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What is plainchant?


Davide Catoni | Shutterstock

Daniel Esparza - published on 09/08/23

Plainchant is a monophonic, unaccompanied vocal music characterized by its simple yet sophisticated melodic nature.

Plainchant is also (somewhat mistakenly) known as Gregorian chant – the quintessential form of liturgical music in most Christian traditions. It is a monophonic, unaccompanied vocal music characterized by its simple yet sophisticated melodic nature. This ancient form of sacred music has a rich history and profound significance within Christian worship.

Plainchant’s origins can be traced back to the early days of Christianity, with its roots firmly planted in the traditions of the Roman Catholic Church. Some sources claimed the roots of Christian liturgical chant were to be found in ancient Jewish psalmodies, probably because of a passage in the Gospel of Matthew that explicitly says that during the Last Supper, hymns were sung:

“When they had sung a hymn, they went out to the Mount of Olives.” (Cf. Matt 26:30).

However, contemporary biblical scholars explain that most early Christian hymns were not using the Psalms as texts. Also, psalms were not sung in synagogues for centuries after the Second Temple was destroyed by the Romans in the year 70.

Pope Gregory I reigned from 590 to 604 AD. He is often attributed with organizing these chants – hence the alternative name “Gregorian chant.” However, it’s important to note that plainchant existed in various forms and regions before Gregory’s time. In fact, even if tradition credits Pope Gregory with inventing (or, at least, codifying) plainchant nowadays most scholars believe that this kind of monophonic psalmody is a musical development stemming from Carolingian, Roman, and Gallican liturgical chants.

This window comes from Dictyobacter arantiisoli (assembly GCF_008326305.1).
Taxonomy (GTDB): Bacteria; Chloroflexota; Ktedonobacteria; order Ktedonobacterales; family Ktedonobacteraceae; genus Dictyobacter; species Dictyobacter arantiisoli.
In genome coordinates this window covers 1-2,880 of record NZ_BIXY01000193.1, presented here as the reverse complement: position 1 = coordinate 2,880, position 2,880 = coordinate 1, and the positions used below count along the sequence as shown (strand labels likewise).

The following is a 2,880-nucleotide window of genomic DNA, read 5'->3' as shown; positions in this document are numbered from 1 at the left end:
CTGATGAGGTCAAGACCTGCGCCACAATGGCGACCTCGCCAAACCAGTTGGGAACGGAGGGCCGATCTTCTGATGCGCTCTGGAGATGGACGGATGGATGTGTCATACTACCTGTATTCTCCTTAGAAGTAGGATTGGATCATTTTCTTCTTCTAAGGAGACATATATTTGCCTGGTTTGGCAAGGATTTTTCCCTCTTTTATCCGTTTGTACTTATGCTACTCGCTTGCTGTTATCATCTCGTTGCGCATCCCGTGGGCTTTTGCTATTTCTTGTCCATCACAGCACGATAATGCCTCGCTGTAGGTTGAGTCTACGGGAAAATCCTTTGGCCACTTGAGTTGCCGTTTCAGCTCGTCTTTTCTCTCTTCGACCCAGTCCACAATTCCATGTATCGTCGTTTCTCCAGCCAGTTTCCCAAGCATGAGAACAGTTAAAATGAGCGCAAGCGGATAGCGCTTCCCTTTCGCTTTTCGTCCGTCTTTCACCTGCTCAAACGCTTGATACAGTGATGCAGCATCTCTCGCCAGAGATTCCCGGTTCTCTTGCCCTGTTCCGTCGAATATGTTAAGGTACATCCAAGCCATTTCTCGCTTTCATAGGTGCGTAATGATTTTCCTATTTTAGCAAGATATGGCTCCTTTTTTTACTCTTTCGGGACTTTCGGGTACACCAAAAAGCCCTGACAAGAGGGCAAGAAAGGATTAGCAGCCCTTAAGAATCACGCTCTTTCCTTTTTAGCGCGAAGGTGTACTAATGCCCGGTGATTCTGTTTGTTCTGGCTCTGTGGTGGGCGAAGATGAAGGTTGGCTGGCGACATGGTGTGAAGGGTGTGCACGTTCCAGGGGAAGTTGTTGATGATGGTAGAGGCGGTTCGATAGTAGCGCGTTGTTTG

Why monophonic?

One could say that the primary purpose of plainchant is to enhance the worship experience during liturgical ceremonies. Its monophonic structure, devoid of complex harmonies or instrumental accompaniment, serves to draw the focus of the congregation towards the sacred texts being chanted. The text, usually drawn from the Bible or liturgical prayers, takes center stage in plainchant, allowing worshippers to reflect on the words’ spiritual significance.

Plainchant is characterized by its modal melodies, which are often marked by fluid and free-flowing phrases. These melodies are specifically designed to match the cadence of the Latin texts (although there is also plainchant in Arabic, Greek, and other Mediterranean languages) creating a seamless integration of music and words. The use of plainchant varies throughout the liturgical calendar and the specific liturgical occasions. It can be found in Masses, the Divine Office (Liturgy of the Hours), and various other religious services.

One of the key features of plainchant is its adaptability to different liturgical settings. Different chants are used for specific parts of the Mass, such as the Kyrie, Gloria, Credo, Sanctus, and Agnus Dei, each conveying the mood and theological essence of the respective section. Beyond the Mass, plainchant is also employed in the chanting of Psalms and other biblical passages during the Liturgy of the Hours, providing a consistent melodic backdrop to daily prayer – thus fostering meditation and contemplation during the religious services.

Needless to say, plainchant has undergone modifications and regional variations throughout the centuries – as in the case of Visigothic chant, for example. Many schools of chant developed in different parts of Europe, resulting in diverse regional repertoires while maintaining the core principles of simplicity and reverence.

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